iPhone 4 Screen Revolutionary, but plagued by Shortages

Dennis Faas's picture

An analyst is forecasting that problems with a new technology could cause significant shortages with Apple's new iPhone version 4. The new phone is due for release this week, with demand expected to be high.

One of the main selling points of the iPhone 4 is that it has four times as many pixels in the same size screen, providing a resolution of 326 pixels per inch. That's more than many printed publications. According to Apple "the Retina display's pixel density is so high, your eye is unable to distinguish individual pixels."

iPhone 4 Screen Made of High Tech Materials

The glass for the screen, which Apple says is constructed "from the same materials used in helicopters and high-speed trains" is produced by South Korean firm LG Display, which also made the screens for the iPad. But Ashok Kumar, an analyst for Rodman and Lenshaw, reports that LG Display has produced far fewer screens than hoped.

He claims that "Our supply chain checks indicate that our earlier monthly shipment estimate of 4 million [iPads] have been reset by about half." (Source: businessweek.com)

New iPhone Supply Headed For Fall

Given those figures, it's unlikely there will be supply problems immediately upon the phone's release. However, it appears LG Display may not be able to make significant changes to output until late summer. This means that between September and the end of the year there is a "non-trivial risk" of Apple being unable to keep up with demand as existing iPhone users come to the end of their contracts and look to upgrade.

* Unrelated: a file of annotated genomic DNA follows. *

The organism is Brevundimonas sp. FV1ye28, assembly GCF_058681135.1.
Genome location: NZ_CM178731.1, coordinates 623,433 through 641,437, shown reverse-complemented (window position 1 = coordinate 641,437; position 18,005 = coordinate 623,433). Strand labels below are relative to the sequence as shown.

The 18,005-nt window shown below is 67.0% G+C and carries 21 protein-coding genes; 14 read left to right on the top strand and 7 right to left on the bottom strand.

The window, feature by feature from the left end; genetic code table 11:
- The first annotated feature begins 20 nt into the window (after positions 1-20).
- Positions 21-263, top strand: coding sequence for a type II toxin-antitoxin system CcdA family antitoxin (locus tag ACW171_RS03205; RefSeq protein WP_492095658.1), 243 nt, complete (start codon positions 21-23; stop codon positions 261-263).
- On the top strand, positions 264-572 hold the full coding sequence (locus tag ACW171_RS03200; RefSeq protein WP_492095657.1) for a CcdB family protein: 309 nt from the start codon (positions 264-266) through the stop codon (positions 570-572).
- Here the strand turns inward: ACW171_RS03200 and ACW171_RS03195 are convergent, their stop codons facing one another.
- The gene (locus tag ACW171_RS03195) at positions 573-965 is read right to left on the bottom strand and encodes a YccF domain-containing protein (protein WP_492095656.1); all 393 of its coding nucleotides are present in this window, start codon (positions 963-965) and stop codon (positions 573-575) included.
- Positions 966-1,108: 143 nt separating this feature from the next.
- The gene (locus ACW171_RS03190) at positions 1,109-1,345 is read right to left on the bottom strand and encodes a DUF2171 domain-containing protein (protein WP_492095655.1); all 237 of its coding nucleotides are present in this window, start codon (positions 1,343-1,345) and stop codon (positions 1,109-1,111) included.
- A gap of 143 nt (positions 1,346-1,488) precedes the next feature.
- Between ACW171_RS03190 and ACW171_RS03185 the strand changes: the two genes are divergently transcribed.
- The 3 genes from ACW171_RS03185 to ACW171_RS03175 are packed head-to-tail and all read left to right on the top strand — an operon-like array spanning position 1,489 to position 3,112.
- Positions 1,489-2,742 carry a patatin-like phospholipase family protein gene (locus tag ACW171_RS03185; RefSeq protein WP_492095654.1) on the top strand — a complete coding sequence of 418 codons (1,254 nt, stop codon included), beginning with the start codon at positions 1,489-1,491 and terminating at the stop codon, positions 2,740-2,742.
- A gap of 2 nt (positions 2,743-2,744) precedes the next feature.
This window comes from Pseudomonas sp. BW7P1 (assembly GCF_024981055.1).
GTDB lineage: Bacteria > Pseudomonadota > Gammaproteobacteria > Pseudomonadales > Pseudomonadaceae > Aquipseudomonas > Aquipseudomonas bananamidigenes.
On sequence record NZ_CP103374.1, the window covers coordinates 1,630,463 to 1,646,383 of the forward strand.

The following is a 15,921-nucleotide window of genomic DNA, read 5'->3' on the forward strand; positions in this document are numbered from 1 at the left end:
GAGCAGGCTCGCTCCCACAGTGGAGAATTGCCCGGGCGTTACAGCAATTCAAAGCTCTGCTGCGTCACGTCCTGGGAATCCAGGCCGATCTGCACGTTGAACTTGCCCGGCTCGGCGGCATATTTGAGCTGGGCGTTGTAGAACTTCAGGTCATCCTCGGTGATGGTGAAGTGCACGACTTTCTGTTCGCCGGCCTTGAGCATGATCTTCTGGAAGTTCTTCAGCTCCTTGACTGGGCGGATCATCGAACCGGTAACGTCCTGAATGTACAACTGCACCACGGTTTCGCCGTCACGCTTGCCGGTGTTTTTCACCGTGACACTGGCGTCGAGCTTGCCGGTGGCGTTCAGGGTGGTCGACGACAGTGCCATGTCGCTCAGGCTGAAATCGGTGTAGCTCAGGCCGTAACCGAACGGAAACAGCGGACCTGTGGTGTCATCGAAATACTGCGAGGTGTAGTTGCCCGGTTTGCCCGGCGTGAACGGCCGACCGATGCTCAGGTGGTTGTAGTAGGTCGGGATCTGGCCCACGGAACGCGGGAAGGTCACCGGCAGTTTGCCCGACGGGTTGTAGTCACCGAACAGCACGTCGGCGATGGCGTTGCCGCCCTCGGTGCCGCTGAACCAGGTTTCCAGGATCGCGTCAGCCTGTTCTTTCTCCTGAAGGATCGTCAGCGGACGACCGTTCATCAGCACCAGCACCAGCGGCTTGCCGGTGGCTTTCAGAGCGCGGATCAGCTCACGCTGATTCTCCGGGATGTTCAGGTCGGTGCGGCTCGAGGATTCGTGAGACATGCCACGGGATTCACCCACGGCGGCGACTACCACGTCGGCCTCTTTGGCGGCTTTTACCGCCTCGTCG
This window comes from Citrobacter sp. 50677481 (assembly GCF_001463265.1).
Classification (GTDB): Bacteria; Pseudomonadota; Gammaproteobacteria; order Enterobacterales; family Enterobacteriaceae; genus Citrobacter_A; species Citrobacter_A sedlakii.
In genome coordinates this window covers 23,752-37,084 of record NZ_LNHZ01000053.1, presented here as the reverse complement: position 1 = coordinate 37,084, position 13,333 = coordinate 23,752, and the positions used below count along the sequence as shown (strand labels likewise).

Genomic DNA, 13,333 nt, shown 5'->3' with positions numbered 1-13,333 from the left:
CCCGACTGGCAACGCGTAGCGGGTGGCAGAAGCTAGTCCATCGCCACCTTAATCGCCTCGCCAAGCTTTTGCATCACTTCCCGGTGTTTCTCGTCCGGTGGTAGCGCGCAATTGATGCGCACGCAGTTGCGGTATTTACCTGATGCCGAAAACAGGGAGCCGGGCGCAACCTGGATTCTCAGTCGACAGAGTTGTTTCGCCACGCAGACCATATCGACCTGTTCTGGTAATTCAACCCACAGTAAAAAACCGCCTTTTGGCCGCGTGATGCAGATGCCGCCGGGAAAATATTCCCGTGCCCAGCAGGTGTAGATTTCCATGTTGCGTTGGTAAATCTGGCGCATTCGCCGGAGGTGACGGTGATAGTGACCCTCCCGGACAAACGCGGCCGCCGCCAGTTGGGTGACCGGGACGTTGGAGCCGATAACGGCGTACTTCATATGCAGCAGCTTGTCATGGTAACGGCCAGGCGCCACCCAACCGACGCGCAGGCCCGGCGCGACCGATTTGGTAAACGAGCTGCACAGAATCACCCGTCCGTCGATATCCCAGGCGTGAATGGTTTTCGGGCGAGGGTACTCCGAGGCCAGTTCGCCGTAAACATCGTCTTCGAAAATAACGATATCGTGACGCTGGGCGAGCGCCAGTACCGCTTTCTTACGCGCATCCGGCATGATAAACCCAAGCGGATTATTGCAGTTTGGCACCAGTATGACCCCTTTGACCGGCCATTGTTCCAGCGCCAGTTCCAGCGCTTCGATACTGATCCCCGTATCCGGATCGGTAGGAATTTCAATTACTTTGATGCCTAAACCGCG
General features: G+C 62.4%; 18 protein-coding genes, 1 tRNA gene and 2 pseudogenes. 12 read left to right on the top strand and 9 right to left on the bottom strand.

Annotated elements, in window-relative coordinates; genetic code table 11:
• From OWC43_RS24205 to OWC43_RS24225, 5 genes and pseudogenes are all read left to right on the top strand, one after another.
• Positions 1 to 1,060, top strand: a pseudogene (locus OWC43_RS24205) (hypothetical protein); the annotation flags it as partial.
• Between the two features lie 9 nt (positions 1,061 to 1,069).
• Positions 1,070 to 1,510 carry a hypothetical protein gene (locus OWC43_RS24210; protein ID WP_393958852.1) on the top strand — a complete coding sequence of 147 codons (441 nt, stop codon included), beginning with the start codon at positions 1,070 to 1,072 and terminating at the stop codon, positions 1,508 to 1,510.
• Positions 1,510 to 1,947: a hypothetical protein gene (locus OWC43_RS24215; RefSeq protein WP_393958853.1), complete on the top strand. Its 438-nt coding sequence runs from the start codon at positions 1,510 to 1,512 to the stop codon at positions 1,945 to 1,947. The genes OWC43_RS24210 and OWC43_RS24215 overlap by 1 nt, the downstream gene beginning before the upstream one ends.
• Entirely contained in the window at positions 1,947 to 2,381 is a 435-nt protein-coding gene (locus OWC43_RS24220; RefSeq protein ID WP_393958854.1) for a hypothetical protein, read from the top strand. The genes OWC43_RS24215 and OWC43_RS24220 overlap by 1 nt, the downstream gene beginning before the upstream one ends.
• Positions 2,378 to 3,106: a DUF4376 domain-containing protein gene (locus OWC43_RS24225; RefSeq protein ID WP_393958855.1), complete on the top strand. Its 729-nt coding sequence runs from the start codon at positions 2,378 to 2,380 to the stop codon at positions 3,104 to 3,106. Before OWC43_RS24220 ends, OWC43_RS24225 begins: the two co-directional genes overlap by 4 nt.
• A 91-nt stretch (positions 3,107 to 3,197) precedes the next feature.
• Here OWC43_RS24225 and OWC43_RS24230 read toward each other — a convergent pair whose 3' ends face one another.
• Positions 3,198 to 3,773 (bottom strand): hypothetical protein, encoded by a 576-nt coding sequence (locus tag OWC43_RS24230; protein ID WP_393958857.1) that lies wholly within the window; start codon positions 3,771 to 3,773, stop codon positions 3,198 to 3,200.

It's worth noting that even if production goes down to two million units, Apple wouldn't necessarily have to sell two million phones to begin having supply problems. Stock is split between different countries and different retail stores, meaning that some places could run out quicker than others, causing delay as stock is relocated.

Dispute over Retina Display

There has also been some dispute over Apple's claims and the use of the term "retina display." That's partly because the eye is technically an analog device which doesn't work in terms of pixels, and partly because a lot depends on how far the screen is held from the eye.

Doctor Raymond Soneira, who works for a firm that develops display testing software, says that with a phone held 12 inches from the eyes (a "typical distance"), the eyes can distinguish the equivalent of 477 pixels per inch. To be unable to distinguish the iPhone's 318 pixels per inch, the screen would have to be over 18 inches away.

It has been pointed out elsewhere that these calculations do assume perfect vision and thus the pixels may indeed be indistinguishable for many users. And Dr Soneira also notes that though the phone is not a true "retina display" in his view, it does mark a significant improvement. (Source: pcworld.com)

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